Cheek by jowl, I found the most basic services, the most banal purchases, and the most ominous acquisitions, including concrete sidewalks, a traffic light system, diesel fuel, insect fogger, shower heads, black toner, a 59" desk, unskilled laborers, chaplain supplies, linen for "distinguished visitor" rooms, easy chairs, gym equipment, flamenco dancers, the rental of six sedans, phone cards, a 50" plasma screen, billiards cues, X-Box 360 games and accessories, Slushie machine parts, a hot dog roller, scallops, shrimp, strawberries, asparagus, and toaster pastries, as well as hazardous waste services, a burn pit, ammo and clips, bomb disposal services, blackout goggles for detainees, and confinement buildings.
The $385 billion total is at best a rough estimate; the real totals are surely higher. The Federal Procurement Data System that's supposed to keep track of government contracts "often contains inaccurate data," according to the Government Accountability Office. Harvard University economist Linda Bilmes calls the system "dysfunctional." For example, hundreds of thousands of contracts have no "place of performance" listed at all. There are 116,527 contracts that list the place of performance as Switzerland, even though the vast majority are for delivering food to troops in Afghanistan and at bases worldwide.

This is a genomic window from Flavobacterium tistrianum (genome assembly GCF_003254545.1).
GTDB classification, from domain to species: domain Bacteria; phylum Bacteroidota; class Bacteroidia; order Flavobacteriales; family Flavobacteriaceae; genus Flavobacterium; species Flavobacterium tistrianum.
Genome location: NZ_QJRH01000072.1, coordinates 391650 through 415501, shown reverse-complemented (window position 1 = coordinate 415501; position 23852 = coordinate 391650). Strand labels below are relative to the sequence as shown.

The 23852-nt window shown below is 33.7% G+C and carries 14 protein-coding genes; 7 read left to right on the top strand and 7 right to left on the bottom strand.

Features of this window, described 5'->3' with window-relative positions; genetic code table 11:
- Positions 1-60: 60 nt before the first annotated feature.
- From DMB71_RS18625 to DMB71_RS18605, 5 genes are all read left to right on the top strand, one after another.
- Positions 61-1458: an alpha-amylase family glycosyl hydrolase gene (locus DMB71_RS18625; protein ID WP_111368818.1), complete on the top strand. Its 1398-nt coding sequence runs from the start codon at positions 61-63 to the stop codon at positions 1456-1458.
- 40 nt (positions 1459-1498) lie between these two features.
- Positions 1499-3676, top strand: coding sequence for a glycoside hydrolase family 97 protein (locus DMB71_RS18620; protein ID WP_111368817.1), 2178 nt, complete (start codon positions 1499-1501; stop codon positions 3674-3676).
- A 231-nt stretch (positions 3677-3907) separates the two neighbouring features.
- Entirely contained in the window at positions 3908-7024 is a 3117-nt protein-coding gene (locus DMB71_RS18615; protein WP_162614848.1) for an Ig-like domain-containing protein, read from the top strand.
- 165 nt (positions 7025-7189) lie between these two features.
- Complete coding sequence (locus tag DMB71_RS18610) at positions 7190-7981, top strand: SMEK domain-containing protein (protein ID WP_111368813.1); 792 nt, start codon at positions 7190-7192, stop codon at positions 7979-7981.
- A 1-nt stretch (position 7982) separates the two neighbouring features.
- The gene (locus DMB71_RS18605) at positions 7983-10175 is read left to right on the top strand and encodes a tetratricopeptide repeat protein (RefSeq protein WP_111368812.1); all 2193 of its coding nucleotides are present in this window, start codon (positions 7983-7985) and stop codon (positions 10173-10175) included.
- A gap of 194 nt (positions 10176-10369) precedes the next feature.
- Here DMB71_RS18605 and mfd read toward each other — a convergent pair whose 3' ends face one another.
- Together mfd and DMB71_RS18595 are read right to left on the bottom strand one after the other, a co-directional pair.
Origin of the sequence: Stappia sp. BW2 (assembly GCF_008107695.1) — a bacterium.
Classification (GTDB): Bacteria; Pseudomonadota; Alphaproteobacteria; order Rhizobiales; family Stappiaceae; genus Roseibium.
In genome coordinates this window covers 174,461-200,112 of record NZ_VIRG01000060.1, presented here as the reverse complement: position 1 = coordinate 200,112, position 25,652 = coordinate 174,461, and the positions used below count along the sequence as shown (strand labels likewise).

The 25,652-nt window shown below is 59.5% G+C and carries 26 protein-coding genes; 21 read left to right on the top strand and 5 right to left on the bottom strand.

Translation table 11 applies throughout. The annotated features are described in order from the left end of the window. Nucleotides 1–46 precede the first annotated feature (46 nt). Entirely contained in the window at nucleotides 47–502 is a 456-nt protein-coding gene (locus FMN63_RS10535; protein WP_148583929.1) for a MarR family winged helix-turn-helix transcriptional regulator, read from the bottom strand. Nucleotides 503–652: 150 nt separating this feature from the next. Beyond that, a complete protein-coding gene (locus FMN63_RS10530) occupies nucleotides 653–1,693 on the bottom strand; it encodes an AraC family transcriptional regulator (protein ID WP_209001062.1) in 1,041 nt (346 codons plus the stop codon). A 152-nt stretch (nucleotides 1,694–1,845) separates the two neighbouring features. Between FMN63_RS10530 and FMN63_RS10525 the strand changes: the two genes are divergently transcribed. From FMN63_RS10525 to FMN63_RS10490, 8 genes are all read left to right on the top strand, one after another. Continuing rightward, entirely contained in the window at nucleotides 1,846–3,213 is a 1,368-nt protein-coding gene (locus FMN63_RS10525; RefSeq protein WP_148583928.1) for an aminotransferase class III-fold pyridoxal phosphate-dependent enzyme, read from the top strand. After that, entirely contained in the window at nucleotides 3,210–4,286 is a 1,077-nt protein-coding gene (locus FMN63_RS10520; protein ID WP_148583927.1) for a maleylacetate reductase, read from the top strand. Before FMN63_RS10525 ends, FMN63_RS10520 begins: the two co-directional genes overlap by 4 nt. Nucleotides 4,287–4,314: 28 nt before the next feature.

The unreliable and opaque nature of the data becomes clearer when you consider that the top recipient of Pentagon contracts isn't a company at all, but a category labeled "miscellaneous foreign contractors"; that is, almost 250,000 contracts totaling nearly $50 billion, or 12% of the total, have gone to recipients we can't identify. As the Commission on Wartime Contracting explains, "miscellaneous foreign contractors" is a catch-all "often used for the purpose of obscuring the identification of the actual contractor[s]."